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Starved cancer cells became more sensitive to chemotherapy

By preventing sugar uptake, researchers succeeded in increasing the cancer cells’ sensitivity to chemotherapeutic treatment. The studies, led by researchers at Lund University in Sweden, were carried out on cancer cells in a lab environment. The results were recently published in the research journal Haematologica.

Just like the body’s cells, cancer cells need energy like the sugar molecule, glucose. Researchers have long been interested in finding out if it is possible to “starve” cancer cells by preventing sugar uptake. It is also known that some cancer cells increase their intake of sugar molecules as a survival strategy, which can reduce the effect of treatment. Would it be possible to prevent glucose from entering the cancer cell and in that way increase the effect of chemotherapy?

This is what researchers at Lund University and the University of Pisa have studied.


To enable sugar molecules to enter the cancer cell through the cell membrane, the cell uses so-called sugar transporters, which can be likened to swing doors that let substances in and out. In total, the researchers can currently identify 14 such sugar transporters. In the present study, the researchers investigated number 1, GLUT1, and its role in acute myeloid leukaemia (AML).

By introducing specially designed inhibitors – substances that prevent or impede activities in the cell membrane – the researchers succeeded in blocking sugar uptake to the cancer cells.

“We then examined whether the effect of the chemo used in the treatment of AML was improved when we blocked the sugar uptake. It was clear that the cancer cells became far more sensitive to the chemo drugs”, says Karin Lindkvist, Professor of Cell Biology at Lund University who led the study.

Illustration cancer cell
In the membrane of the cancer cells (above, left) there are sugar transporters, that can be likened to swing doors through which glucose enters the cancer cell (purple). Using specially designed inhibitors (above right, yellow areas) prevented sugar uptake (above left, purple areas) and the cancer cells became more sensitive to chemotherapeutics. Photo and illustration: Raminta Venskutonytė

The form of cancer the researchers studied, acute myeloid leukaemia, is one of the most common forms of leukaemia among adults. AML has a relatively poor prognosis and a high risk of relapse, above all among the elderly population, as they often cannot tolerate the tough treatment regime as good as younger patients can.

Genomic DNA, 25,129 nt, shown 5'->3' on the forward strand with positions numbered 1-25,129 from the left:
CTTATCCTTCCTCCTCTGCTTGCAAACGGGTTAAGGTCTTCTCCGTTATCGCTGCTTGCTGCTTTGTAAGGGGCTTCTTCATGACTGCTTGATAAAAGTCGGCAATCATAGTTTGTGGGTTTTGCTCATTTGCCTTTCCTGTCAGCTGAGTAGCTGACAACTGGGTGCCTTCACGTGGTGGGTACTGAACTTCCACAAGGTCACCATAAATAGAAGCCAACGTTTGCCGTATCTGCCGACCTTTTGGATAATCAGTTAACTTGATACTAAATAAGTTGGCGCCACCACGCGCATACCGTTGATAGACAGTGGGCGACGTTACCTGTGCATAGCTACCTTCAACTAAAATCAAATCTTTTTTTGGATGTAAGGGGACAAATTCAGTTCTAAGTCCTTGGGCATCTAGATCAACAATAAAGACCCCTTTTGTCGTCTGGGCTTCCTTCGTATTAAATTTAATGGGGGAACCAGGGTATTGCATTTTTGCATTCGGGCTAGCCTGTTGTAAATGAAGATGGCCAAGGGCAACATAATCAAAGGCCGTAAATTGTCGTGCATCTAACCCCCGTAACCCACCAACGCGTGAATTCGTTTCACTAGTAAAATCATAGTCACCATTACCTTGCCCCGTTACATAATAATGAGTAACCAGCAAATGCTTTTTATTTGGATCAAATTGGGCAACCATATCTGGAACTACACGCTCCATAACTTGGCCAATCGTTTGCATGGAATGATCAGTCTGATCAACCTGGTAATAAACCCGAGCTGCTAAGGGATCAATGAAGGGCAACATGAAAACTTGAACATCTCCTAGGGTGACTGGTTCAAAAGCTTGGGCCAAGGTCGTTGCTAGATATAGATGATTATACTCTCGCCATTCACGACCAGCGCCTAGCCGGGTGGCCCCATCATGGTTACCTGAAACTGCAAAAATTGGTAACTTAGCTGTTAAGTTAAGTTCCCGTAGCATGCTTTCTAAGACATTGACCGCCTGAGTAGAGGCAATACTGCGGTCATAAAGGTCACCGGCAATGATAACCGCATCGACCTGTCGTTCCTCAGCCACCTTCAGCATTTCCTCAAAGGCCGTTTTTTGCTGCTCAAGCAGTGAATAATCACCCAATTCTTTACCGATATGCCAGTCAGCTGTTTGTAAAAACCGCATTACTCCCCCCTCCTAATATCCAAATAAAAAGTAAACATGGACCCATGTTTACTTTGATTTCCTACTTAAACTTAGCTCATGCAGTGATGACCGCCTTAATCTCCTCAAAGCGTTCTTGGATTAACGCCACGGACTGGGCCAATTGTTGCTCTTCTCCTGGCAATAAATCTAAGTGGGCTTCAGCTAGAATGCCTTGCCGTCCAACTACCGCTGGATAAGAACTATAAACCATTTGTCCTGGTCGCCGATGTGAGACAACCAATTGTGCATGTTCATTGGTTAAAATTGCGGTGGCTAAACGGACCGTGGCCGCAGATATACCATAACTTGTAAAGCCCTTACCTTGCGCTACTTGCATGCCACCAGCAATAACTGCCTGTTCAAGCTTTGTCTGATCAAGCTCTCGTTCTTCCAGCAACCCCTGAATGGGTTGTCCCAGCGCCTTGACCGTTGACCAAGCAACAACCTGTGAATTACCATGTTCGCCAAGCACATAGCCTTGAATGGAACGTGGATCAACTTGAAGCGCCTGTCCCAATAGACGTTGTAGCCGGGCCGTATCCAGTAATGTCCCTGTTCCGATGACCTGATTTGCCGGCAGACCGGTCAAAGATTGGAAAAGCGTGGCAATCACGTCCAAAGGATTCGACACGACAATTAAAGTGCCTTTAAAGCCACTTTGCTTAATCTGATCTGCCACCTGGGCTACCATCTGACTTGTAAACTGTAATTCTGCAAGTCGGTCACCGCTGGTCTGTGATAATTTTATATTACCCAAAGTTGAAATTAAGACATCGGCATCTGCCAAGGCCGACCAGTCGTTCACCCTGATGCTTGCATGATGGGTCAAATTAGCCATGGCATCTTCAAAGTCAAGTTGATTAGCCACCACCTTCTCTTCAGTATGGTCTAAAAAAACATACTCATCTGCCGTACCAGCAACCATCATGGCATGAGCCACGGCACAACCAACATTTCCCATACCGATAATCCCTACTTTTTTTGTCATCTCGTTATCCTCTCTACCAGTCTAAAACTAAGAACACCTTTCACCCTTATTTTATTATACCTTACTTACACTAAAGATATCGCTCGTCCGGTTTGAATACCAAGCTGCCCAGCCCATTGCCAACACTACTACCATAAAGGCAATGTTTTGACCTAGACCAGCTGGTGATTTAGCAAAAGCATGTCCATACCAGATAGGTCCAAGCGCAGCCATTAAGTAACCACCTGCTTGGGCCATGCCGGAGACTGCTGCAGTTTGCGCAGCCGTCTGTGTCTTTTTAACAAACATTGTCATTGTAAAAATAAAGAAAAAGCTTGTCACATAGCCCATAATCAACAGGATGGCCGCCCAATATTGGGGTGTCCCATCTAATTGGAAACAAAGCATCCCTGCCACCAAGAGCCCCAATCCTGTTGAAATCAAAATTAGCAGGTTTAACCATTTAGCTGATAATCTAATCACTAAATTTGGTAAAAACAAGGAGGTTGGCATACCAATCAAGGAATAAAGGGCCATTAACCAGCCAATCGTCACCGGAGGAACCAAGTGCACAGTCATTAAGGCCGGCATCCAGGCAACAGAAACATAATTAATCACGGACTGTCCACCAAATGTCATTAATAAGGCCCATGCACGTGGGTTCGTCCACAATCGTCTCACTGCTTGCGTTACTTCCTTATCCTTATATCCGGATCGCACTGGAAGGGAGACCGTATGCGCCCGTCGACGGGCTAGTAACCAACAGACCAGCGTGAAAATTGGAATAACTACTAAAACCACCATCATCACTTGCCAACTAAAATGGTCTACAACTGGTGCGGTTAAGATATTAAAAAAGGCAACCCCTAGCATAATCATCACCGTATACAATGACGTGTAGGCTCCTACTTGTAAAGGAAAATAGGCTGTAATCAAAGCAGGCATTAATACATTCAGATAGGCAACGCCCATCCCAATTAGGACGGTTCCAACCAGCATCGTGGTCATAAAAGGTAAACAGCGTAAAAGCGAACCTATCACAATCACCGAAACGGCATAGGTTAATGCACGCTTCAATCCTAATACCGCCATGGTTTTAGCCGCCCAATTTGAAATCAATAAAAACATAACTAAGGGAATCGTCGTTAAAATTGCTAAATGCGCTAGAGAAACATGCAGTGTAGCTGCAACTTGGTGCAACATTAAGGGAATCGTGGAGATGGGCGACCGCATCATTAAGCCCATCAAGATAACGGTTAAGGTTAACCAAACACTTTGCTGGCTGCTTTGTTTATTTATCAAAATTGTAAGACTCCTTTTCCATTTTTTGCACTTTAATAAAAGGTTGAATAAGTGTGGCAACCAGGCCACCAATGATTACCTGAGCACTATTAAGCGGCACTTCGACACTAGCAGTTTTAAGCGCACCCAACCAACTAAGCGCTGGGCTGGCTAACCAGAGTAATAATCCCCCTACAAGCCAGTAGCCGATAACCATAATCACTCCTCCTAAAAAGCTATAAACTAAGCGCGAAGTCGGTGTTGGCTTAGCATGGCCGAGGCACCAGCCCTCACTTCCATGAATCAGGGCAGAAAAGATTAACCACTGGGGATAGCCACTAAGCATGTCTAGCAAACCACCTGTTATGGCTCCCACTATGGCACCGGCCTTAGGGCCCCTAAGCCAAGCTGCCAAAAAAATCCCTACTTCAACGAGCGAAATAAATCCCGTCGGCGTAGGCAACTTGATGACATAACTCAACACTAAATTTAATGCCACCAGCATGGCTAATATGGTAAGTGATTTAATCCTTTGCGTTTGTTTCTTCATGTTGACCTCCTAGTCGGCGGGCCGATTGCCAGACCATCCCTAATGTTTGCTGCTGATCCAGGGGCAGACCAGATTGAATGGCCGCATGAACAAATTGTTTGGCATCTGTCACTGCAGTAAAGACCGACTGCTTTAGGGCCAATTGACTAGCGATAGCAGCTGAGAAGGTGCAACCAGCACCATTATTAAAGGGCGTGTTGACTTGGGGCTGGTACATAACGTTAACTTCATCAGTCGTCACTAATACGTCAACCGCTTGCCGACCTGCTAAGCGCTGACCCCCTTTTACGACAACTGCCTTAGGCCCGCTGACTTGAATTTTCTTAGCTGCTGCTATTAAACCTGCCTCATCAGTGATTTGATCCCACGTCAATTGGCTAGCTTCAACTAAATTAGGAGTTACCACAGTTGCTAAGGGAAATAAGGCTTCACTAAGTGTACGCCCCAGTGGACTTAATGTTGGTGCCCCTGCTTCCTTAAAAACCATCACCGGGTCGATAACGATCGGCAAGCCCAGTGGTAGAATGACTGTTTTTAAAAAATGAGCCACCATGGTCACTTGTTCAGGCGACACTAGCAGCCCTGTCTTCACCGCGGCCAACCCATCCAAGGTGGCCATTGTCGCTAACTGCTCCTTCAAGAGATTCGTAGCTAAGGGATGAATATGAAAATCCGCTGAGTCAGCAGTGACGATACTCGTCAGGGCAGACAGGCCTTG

“Our hope is that combining chemotherapy with inhibitors that block the sugar uptake to the cancer cells, can improve the effect of the treatment and thereby cure more patients in the future”, states Anna Hagström, Senior Lecturer at the Division of Clinical Genetics, Lund University, and co-author of the study.

Understanding these proteins and how they regulate its swing doors is an important field of research, says Karin Lindkvist.


“Membrane proteins are targets of interest in the development of new treatments and it is commonly known that around half of all drugs on the market today target membrane proteins. There is a lot happening in the cell, and these proteins control what goes in and out of the cell. This particular sugar transporter appears to play a key role, as it is highly effective at helping the cell to take up sugar. It is also why the cancer cells make more of this transporter in order to obtain more energy”, says Karin Lindkvist.

A lot of research remains to be done before it can be used in patients.

“The results need to be repeated both in experimental studies and clinical trials. My hope is that someone will take this further with the aim to treat patients suffering from AML or other cancer diseases that we know use GLUT1 transporters for sugar uptake”, she concludes.

Publication:
Targeting GLUT1 in acute myeloid leukemia to overcome cytarabine resistance.

Contact:
Karin Lindkvist, Professor of Cell Biology
+46 734 22 27 86

karin [dot] lindkvist [at] med [dot] lu [dot] se

Link to original article published by Tove Smeds 23 June 2020

Karin Lindkvist

 Tove Smeds)(Photo: Tove Smeds)

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